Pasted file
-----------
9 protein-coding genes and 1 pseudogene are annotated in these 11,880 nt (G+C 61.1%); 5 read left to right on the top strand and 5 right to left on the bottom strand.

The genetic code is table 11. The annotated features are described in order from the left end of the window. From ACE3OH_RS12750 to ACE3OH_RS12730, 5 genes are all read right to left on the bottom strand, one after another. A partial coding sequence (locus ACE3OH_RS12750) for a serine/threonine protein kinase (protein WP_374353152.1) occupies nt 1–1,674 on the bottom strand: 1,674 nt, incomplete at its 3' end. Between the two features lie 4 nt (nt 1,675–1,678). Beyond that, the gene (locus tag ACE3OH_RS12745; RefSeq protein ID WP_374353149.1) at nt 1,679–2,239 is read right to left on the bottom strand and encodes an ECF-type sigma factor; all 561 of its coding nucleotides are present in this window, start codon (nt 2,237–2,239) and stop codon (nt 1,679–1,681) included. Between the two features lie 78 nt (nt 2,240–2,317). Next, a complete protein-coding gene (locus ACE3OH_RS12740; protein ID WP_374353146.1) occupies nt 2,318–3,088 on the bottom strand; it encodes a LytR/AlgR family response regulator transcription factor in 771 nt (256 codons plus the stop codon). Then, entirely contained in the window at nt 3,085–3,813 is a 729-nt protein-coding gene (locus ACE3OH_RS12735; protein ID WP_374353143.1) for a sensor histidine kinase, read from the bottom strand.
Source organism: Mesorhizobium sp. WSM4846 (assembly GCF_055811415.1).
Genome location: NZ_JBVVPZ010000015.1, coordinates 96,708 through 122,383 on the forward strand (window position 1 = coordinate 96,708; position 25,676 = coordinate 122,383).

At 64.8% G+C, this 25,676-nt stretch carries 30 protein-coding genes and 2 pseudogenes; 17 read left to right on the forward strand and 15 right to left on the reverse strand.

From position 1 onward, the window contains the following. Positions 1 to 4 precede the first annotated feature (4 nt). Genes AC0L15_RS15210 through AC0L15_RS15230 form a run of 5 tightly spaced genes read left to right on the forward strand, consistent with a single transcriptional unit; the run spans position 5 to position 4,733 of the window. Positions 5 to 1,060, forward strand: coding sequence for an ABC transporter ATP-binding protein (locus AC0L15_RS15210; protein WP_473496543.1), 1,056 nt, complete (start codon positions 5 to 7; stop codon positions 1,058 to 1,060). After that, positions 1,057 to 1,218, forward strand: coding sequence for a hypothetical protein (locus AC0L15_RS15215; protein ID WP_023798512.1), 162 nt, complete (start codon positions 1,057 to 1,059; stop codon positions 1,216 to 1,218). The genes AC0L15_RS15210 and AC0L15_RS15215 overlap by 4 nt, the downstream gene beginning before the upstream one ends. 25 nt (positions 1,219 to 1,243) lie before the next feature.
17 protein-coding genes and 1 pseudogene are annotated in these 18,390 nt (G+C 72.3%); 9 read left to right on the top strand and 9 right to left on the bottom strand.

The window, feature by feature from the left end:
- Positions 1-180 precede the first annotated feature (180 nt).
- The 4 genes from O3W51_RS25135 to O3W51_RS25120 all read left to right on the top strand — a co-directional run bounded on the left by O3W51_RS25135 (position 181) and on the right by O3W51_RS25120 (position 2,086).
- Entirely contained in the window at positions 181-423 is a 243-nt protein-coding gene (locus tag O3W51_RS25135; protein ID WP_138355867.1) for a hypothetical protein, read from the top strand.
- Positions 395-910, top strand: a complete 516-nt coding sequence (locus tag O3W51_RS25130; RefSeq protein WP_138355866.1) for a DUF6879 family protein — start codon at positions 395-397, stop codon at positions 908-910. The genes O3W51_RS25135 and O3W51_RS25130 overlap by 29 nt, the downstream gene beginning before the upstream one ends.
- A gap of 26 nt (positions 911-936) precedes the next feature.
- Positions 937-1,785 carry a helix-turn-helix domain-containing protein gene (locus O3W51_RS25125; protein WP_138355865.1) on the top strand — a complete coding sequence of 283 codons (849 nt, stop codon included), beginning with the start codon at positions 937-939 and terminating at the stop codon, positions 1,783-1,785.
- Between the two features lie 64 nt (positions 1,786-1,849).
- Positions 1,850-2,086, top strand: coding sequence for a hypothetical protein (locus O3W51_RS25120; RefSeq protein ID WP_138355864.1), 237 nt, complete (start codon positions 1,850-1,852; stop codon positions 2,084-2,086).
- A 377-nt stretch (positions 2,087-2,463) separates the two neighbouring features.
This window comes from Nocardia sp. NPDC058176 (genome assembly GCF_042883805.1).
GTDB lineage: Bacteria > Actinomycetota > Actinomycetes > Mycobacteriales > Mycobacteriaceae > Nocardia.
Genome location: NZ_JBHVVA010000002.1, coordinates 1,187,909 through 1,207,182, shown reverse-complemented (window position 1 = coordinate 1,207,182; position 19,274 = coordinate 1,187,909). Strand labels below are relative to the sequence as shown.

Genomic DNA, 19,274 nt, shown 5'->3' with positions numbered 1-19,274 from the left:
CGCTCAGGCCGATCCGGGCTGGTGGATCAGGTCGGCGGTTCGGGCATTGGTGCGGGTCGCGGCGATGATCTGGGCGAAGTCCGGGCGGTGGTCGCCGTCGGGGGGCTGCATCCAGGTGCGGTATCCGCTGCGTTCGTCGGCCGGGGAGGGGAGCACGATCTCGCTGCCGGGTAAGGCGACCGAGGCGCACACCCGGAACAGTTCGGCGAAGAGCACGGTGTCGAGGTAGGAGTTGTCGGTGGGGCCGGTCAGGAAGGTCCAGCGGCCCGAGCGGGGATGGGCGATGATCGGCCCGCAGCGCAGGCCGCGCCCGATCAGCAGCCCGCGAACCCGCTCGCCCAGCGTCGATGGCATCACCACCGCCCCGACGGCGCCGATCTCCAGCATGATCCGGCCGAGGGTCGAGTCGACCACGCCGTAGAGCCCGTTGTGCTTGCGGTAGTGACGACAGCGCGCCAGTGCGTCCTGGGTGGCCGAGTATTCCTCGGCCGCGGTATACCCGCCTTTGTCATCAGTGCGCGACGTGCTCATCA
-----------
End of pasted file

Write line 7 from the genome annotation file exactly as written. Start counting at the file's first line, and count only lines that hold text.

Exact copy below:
17 protein-coding genes and 1 pseudogene are annotated in these 18,390 nt (G+C 72.3%); 9 read left to right on the top strand and 9 right to left on the bottom strand.